body{text-align:left!important}#answer-list,#language-list{padding:10px;width:290px;float:left}table thead{font-weight:700}table td{padding:5px}
<script src="https://ajax.googleapis.com/ajax/libs/jquery/2.1.1/jquery.min.js"></script> <link rel="stylesheet" type="text/css" href="//cdn.sstatic.net/codegolf/all.css?v=83c949450c8b"> <div id="answer-list"> <h2>Leaderboard</h2> <table class="answer-list"> <thead> <tr><td></td><td>Author</td><td>Language</td><td>Size</td></tr></thead> <tbody id="answers"> </tbody> </table> </div><div id="language-list"> <h2>Winners by Language</h2> <table class="language-list"> <thead> <tr><td>Language</td><td>User</td><td>Score</td></tr></thead> <tbody id="languages"> </tbody> </table> </div><table style="display: none"> <tbody id="answer-template"> <tr><td>{{PLACE}}</td><td>{{NAME}}</td><td>{{LANGUAGE}}</td><td>{{SIZE}}</td><td><a href="{{LINK}}">Link</a></td></tr></tbody> </table> <table style="display: none"> <tbody id="language-template"> <tr><td>{{LANGUAGE}}</td><td>{{NAME}}</td><td>{{SIZE}}</td><td><a href="{{LINK}}">Link</a></td></tr></tbody> </table>

\$\endgroup\$
16
  • 23
    \$\begingroup\$ Even though numbers are ignored in brainfuck, I thought I'd post one anyway. 32 Chars: ++++++[>++++++++<-]>++.--.+.+++. \$\endgroup\$ Apr 1, 2015 at 21:37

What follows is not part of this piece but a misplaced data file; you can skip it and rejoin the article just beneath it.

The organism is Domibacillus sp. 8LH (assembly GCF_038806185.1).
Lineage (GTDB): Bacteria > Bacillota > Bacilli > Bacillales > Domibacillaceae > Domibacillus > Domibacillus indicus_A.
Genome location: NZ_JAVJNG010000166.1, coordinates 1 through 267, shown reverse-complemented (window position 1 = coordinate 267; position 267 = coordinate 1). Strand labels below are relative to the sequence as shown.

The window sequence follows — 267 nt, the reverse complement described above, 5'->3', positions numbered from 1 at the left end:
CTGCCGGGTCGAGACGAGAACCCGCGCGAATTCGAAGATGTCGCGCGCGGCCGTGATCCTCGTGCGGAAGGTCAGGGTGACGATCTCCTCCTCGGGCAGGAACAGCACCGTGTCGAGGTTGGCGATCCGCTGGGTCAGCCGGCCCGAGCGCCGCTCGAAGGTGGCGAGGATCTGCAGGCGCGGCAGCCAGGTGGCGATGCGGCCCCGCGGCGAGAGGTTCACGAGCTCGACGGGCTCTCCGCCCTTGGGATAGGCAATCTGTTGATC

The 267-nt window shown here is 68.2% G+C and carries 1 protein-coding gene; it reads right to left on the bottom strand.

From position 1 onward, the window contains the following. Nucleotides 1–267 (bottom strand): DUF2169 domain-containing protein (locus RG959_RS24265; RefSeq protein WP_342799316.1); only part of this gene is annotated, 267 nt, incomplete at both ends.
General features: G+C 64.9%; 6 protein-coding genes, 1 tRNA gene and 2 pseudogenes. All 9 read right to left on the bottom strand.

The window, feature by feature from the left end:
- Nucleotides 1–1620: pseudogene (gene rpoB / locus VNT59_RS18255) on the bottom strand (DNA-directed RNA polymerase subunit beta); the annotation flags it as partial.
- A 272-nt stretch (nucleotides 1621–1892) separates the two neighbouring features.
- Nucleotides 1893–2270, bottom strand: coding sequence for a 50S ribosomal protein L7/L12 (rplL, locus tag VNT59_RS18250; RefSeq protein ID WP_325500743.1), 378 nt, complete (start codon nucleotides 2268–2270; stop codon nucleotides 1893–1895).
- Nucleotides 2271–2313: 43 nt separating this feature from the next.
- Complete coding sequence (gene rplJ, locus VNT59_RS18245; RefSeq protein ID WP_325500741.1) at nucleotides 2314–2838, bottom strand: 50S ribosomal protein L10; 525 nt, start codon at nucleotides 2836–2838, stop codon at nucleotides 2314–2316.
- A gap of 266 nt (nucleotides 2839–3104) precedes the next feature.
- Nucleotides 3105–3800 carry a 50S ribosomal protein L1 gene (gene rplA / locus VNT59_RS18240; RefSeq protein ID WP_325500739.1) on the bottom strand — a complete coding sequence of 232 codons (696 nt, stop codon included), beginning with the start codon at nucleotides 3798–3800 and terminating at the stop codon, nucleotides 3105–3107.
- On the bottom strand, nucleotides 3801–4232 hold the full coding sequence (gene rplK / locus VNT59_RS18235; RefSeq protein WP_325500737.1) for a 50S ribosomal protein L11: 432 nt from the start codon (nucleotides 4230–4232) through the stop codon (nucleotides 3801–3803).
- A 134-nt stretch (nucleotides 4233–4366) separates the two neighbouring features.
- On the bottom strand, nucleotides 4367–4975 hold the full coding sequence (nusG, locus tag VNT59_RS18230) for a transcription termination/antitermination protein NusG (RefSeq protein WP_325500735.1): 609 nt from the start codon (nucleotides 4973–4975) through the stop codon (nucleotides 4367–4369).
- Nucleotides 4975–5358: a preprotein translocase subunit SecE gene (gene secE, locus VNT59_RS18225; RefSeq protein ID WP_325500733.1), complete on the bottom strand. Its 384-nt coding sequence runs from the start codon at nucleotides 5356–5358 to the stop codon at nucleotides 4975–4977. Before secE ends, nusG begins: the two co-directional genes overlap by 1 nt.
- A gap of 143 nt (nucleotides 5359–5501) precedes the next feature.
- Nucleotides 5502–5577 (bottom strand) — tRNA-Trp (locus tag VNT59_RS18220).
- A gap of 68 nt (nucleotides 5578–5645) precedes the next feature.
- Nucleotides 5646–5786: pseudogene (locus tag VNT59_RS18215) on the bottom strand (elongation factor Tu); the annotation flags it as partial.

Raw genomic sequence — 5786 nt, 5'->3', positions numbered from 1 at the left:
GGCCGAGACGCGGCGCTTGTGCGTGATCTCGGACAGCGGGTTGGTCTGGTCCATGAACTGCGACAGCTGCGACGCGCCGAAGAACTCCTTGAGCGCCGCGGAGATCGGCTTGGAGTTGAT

• 7
    \$\begingroup\$ Brainfuck isn't a valid language for this challenge. \$\endgroup\$
    – Joe Z.
    Apr 1, 2015 at 22:49
  • 14
    \$\begingroup\$ I know. That's why I posted it as a comment \$\endgroup\$ Apr 1, 2015 at 22:51
  • 13
    \$\begingroup\$ I wonder if this question gets a small spike in popularity around New Year's. \$\endgroup\$
    – Joe Z.
    Dec 26, 2015 at 23:28
  • 5
    \$\begingroup\$ Waiting for "Come on folks, don't you realize it's 2016?" :) \$\endgroup\$
    – padawan
    Jan 4, 2016 at 23:35

328 Answers 328

1
4 5
6
7 8
11
2
\$\begingroup\$

Python, 52 49 chars

from math import*
print(int((e*pi+e)**pi+e/e+e))

Works in Python 2 and Python 3.

\$\endgroup\$
2
\$\begingroup\$

Labyrinth, 12 bytes

))!!)!))))!@

Try it online!

))))_#!!#!!@

Try it online!

))_#"
 ) !!@

Try it online!

))!"
)
)#!!@

Try it online!

I tried both linear and complex layouts, but I can't figure out how to remove a single byte from any of these programs.

\$\endgroup\$
1
2
\$\begingroup\$

Straw, 13 bytes

(…………………σ)«$>

« sum the codepoint of all characters in a string, $ convert from unary to decimal and > is the print operator.

Try it online

\$\endgroup\$
2
\$\begingroup\$

Hexagony, 18 bytes

g{A*'-"'-'"Av<@!}/
   g { A
  * ' - "
 ' - ' " A
  v < @ !
   } / .

I had trouble getting it to fit in 19 bytes (side length 3) because I was always 1 short, then I rearranged my memory accessing to be 1 shorter, which also allowed me to use a very efficient layout. Then I was able to shift a no-op somewhere in the code to the very end saving a byte.

Try it online!

\$\endgroup\$
2
\$\begingroup\$

Husk, 4 bytes

c'ߞ

Try it online!

\$\endgroup\$
2
\$\begingroup\$

MAWP, 16 bytes

!!M:!!A:!:!!M!M:
chr:pos:stack
! : 1 : [1,1]
! : 2 : [1,1,1]
M : 3 : [1,2]
: : 4 : [1]
! : 5 : [1,1]
! : 6 : [1,1,1]